The Unspoken Risk With Singapore Savings Bond & Treasury Bills

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2022 has been a challenging year for investors. The S&P 500 is down about 22% to date while bonds – typically seen as ballast for equity-heavy portfolios – have dropped about 14%.

In the midst of such volatility, many investors have flocked to the safety of cash and cash-like instruments such as Treasury bills (T-bills) and Singapore Savings Bonds (SSB).

And why not? The yields on both assets have been increasing amid rising interest rates. For instance, the latest SSB issue offers a 10-year average annual return of 3.21% while the 6-month T-bill issued in September reached a 3.32% cut-off yield.

The risks of playing it too safe 

SSBs and T-bills offer capital protection and guaranteed returns, attributes which are valuable in these uncertain times. No one doubts their place as part of a well-diversified investment portfolio.

But while this approach may be “safe” in that it shields you from short-term market downturns, moving substantial amounts to cash may actually be damaging in the longer term. That’s because the rates paid on SSBs and T-bills are unlikely to keep pace with rising inflation. 

Singapore’s core inflation rose to 5.1% in August 2022 on a year-on-year basis, driven mainly by higher prices of food and services. The rate was higher than the 4.8% reported for July. Meanwhile, headline inflation rose to 7.5% year-on-year in August.

If inflation remains stubbornly high and the yields on SSBs and T-bills continue to lag behind Singapore’s inflation rate, the value of your cash will erode over time.

What happens if inflation moderates? Interest rates would likely fall, and the yield on future issues of SSBs and T-bills would drop in tandem. For example, before the pandemic, the average 10-year annual return for each monthly SSB issue was 2.38% in 2018 and 2.05% in 2019. 

Are such returns good enough for your future goals?

Stocks and bonds have historically outperformed cash

For long-term investors, there’s value in sticking with a diversified portfolio of stocks and bonds. That’s because stocks and bonds have historically outperformed cash. The world experienced four global recessions between 1970 and 2021, but the total returns (income and price appreciation) for stocks and bonds still outstripped that of cash.

The Unspoken Risk With Singapore Savings Bond & Treasury Bills
Past performance is not a guarantee of future returns. Benchmark indices for the asset classes: S&P 500 index (U.S. Large-Cap Stocks), MSCI EAFE Index (International Large-Cap Stocks), Bloomberg Barclays U.S. Aggregate Bond Index (U.S. Investment-Grade Bonds), and Citigroup 3-Month U.S. Treasury Bill Index (Cash Investments). Source: Charles Schwab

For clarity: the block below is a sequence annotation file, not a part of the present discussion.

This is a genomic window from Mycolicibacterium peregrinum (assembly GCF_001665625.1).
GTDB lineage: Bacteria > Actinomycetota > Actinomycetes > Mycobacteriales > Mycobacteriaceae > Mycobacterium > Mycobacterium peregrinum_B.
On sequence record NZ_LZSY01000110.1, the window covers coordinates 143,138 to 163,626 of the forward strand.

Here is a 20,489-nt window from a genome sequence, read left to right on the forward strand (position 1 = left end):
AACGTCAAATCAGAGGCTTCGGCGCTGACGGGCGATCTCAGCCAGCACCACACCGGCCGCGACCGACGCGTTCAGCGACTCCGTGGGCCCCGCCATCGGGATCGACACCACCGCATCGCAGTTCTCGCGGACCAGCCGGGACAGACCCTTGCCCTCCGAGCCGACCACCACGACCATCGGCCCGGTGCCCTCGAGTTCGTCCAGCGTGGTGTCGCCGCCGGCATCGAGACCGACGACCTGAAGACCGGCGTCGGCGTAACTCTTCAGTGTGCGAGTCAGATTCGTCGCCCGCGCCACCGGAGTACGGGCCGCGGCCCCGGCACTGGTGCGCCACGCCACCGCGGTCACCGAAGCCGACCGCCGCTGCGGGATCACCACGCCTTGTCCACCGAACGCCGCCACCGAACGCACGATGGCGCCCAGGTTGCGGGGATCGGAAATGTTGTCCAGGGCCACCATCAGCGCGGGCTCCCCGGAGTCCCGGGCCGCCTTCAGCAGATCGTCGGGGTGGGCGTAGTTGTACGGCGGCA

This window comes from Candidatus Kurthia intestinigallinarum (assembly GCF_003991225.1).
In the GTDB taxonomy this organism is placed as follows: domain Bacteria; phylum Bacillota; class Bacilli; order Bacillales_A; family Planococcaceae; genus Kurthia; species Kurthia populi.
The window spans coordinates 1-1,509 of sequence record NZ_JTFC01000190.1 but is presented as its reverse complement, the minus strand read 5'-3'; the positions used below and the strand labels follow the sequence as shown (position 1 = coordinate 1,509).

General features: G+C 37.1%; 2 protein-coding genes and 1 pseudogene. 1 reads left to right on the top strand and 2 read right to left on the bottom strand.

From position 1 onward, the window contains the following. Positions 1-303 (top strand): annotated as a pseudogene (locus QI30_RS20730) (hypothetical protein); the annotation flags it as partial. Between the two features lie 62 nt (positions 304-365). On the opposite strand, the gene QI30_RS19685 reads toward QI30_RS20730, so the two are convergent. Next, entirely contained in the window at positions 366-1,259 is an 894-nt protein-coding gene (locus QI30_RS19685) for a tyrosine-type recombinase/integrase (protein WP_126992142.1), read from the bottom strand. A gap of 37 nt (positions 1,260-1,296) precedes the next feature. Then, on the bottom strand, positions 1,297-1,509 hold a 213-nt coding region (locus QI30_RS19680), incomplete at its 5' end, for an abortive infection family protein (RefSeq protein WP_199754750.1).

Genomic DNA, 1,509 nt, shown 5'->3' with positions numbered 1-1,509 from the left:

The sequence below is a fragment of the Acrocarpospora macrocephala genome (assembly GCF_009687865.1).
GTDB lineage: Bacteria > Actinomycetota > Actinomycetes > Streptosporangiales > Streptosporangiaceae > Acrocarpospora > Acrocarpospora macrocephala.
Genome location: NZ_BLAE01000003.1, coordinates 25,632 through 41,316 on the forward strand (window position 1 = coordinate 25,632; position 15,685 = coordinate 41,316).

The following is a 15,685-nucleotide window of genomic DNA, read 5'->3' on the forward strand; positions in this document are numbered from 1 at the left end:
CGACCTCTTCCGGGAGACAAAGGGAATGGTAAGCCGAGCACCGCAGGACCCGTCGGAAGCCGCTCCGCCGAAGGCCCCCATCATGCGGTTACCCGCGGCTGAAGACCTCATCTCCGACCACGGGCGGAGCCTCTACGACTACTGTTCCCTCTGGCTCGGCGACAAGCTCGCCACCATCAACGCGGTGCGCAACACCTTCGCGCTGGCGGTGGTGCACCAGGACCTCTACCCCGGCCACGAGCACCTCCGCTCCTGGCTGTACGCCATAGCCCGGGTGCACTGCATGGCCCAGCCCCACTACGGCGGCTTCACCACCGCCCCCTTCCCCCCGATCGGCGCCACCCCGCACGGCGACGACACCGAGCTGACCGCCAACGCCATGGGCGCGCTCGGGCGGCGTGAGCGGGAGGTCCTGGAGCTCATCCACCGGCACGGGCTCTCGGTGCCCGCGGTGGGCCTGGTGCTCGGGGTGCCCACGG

Market volatility can be upsetting. But before you exit your investments and flee to cash, consider this. Stock markets will fluctuate in the short-term but they tend to trend upwards over time. Moreover, market advances have historically occurred more frequently – and in greater magnitude – compared to declines.

What to do with your excess cash

Say you’ve decided that your current investment portfolio is attuned to your overall risk appetite and investment goals, and you’re committed to staying invested. 

But you’re wondering what to do with your excess cash. Here are some considerations that can guide your decision.

  • What are your reasons for holding cash?
  • How liquid do you need your funds to be?
  • What returns do you need your cash to provide?

For example, if you’re just looking for a place to park your cash untouched for six months to one year, T-bills can be attractive in the current environment.

If you need to be able to withdraw your funds quickly – to use as “dry powder” for attractive investment opportunities or for unexpected emergencies – consider cash management accounts. Syfe Cash+ Flexi for instance, offers a projected return of 3.7% p.a. along with same-day withdrawals. Moreover, the projected rate will automatically adjust higher as interest rates continue to rise.

But if you need higher returns than what cash instruments can provide, consider putting some excess cash to work in investments that meet your personal risk tolerance and return expectations.

For moderate-risk investors, dividend-paying stocks or REITs might be a worthwhile addition to your core portfolio. They typically provide passive income while offering some capital gains.

Able to stomach higher risk? The sell-off in stocks could be an opportunity for long-term investors to buy more stocks of quality companies at a discount.

YTD performance of S&P 500 stocks, as of 7 Oct 2022. Source: Finviz

The takeaway

Cash should form part of your portfolio, but not dominate it.

A diversified investment portfolio containing stocks, bonds, and alternatives like REITs and commodities can help you build wealth more effectively – as long as you’re prepared to think long-term.

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